Complement 5a Enhances Hepatic Metastases of Colon Cancer via Monocyte Chemoattractant Protein-1-Mediated Inflammatory Cell Infiltration [Molecular Biophysics]

March 4th, 2015 by Piao, C., Cai, L., Qiu, S., Jia, L., Song, W., Du, J.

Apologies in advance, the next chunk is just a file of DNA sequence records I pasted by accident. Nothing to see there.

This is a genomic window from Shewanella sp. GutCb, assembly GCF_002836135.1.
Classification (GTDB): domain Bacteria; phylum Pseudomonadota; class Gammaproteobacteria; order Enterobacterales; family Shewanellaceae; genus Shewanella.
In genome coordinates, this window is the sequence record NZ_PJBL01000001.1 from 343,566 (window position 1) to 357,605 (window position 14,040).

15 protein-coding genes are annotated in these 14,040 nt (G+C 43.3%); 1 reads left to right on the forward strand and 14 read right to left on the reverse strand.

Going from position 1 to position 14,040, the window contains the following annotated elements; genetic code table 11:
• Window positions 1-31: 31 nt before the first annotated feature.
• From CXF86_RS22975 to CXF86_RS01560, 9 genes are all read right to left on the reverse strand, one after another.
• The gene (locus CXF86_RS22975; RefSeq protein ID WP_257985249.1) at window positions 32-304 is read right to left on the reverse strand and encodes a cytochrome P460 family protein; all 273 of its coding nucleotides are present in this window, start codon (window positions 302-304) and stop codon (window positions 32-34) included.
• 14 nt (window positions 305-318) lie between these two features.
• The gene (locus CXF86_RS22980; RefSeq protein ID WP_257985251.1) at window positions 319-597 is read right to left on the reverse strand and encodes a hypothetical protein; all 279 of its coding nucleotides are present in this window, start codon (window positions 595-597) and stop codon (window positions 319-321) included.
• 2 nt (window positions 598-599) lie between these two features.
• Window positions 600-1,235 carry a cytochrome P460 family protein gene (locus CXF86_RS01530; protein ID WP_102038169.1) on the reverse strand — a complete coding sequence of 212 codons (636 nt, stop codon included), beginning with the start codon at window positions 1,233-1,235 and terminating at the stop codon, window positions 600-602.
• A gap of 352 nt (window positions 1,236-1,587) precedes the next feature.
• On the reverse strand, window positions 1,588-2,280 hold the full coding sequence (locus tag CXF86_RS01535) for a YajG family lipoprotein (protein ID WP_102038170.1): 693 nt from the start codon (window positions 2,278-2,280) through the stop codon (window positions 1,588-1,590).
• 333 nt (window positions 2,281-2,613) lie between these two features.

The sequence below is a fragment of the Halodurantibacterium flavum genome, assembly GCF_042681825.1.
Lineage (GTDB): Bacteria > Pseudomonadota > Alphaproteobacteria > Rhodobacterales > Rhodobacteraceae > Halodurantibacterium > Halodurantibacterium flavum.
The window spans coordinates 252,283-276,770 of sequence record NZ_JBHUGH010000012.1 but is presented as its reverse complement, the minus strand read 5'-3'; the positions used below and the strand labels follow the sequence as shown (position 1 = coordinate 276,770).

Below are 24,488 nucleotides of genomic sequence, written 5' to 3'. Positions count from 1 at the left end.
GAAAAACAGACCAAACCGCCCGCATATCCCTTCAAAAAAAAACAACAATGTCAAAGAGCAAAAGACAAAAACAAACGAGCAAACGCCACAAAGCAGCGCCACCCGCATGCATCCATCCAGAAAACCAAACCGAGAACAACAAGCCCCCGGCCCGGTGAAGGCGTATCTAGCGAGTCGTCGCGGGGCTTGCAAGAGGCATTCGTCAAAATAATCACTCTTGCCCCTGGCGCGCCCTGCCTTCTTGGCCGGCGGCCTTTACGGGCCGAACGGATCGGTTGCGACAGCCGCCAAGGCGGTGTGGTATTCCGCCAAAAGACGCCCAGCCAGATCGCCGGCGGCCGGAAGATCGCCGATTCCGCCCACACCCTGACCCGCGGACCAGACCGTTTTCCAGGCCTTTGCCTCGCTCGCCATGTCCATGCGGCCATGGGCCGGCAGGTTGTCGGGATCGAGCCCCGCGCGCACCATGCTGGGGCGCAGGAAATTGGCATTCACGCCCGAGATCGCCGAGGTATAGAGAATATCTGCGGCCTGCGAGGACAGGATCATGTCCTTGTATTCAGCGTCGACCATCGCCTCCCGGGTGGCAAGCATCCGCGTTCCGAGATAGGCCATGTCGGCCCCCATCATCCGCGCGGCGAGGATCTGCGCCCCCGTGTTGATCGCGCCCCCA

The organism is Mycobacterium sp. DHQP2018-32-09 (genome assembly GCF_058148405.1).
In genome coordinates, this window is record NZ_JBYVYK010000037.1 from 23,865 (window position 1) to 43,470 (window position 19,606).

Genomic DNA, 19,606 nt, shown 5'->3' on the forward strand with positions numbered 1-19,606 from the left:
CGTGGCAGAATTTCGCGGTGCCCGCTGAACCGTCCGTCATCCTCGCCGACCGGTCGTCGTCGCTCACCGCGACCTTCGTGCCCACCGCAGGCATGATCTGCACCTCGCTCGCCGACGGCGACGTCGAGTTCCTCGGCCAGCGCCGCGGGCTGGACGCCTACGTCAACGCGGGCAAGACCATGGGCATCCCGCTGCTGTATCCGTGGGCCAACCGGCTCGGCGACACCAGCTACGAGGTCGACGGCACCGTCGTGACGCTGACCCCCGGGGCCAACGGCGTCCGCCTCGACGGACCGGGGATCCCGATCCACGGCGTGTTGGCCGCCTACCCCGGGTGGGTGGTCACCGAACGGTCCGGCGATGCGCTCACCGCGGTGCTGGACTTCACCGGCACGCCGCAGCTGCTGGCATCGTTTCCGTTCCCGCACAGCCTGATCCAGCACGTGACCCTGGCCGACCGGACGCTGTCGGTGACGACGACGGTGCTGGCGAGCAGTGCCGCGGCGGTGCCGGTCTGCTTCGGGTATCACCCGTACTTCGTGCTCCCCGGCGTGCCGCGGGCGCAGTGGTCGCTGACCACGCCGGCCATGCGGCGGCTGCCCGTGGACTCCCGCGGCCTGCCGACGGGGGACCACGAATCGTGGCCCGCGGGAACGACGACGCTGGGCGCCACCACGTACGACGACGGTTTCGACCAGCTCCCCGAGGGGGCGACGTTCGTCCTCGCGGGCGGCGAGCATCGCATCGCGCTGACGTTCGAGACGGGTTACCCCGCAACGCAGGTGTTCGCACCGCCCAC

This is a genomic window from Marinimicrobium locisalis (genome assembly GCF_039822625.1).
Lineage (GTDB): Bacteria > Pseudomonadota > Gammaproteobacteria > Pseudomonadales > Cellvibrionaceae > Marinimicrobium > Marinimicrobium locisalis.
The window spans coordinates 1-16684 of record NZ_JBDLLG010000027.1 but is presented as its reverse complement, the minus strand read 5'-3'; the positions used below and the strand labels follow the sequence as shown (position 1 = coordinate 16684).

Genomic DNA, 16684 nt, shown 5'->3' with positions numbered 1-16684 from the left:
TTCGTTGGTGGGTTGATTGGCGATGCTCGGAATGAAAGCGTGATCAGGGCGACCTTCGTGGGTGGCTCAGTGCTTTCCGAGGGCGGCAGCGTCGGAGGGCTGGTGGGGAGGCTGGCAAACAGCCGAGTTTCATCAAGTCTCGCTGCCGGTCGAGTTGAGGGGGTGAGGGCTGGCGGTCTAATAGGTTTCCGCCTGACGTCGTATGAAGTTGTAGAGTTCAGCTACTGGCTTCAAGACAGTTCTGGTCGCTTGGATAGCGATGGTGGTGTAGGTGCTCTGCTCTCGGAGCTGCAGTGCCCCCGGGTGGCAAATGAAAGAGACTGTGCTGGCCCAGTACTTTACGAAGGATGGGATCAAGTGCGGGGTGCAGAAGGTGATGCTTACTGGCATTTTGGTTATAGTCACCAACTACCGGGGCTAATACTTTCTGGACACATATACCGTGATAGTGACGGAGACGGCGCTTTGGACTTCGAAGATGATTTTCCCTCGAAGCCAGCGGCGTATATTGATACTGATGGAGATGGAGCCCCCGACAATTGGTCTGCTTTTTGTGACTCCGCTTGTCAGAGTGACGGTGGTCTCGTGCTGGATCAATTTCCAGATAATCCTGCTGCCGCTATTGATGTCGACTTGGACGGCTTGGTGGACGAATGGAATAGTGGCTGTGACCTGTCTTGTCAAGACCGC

Complement 5a(C5a), a potent immune mediator generated by complement activation, promotes tumor growth; however, its role in tumor metastasis remains unclear. We demonstrate that C5a contributes to tumor metastases by modulating tumor inflammation in hepatic metastases of colon cancer. Colon cancer cell lines release C5a under serum-free conditions, and C5a levels increase over time in a murine syngeneic colon cancer hepatic metastasis model. Furthermore, in the absence of C5a receptor or upon pharmacological inhibition of C5a production with an anti-C5 monoclonal antibody, tumor metastasis is severely impaired. A lack of C5a receptor in colon cancer metastatic foci reduces the infiltration of macrophages, neutrophils, and dendritic cells, and the role for C5a receptor on these cells was further verified by bone marrow transplantation experiments. Moreover, C5a signaling increases the expression of the chemokine monocyte chemoattractant protein-1 and the anti-inflammatory molecules arginase-1, interleukin 10, and transforming growth factor beta, but is inversely correlated with the expression of pro-inflammatory NOS2 and IL-23, which suggests a mechanism for the role of C5a in the immunosuppressive microenvironment required for tumor metastasis. Our results indicate a new and potentially promising therapeutic application of complement C5a inhibitor for the treatment of malignant tumors.
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